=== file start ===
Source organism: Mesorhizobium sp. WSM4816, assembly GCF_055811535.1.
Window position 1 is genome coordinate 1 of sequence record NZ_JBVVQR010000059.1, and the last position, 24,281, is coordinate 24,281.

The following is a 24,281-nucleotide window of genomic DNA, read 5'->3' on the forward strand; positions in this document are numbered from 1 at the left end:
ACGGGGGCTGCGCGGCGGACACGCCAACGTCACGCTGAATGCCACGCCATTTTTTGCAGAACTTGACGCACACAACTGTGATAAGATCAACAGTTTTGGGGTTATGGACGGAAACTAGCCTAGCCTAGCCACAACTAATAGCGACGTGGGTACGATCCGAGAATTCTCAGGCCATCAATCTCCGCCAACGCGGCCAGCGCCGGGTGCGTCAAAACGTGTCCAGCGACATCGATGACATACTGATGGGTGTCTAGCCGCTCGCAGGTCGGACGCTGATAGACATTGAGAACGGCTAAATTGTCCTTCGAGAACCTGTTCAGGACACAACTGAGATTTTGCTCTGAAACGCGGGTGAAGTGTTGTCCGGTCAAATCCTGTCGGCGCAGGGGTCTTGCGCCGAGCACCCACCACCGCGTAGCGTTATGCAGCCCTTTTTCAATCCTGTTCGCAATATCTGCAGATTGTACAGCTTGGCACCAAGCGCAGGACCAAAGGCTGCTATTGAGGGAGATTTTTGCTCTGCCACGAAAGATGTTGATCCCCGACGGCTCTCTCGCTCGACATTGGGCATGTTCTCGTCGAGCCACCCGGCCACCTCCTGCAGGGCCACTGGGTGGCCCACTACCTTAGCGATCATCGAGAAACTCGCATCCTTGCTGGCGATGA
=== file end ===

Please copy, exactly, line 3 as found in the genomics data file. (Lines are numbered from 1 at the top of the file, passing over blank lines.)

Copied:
The following is a 24,281-nucleotide window of genomic DNA, read 5'->3' on the forward strand; positions in this document are numbered from 1 at the left end: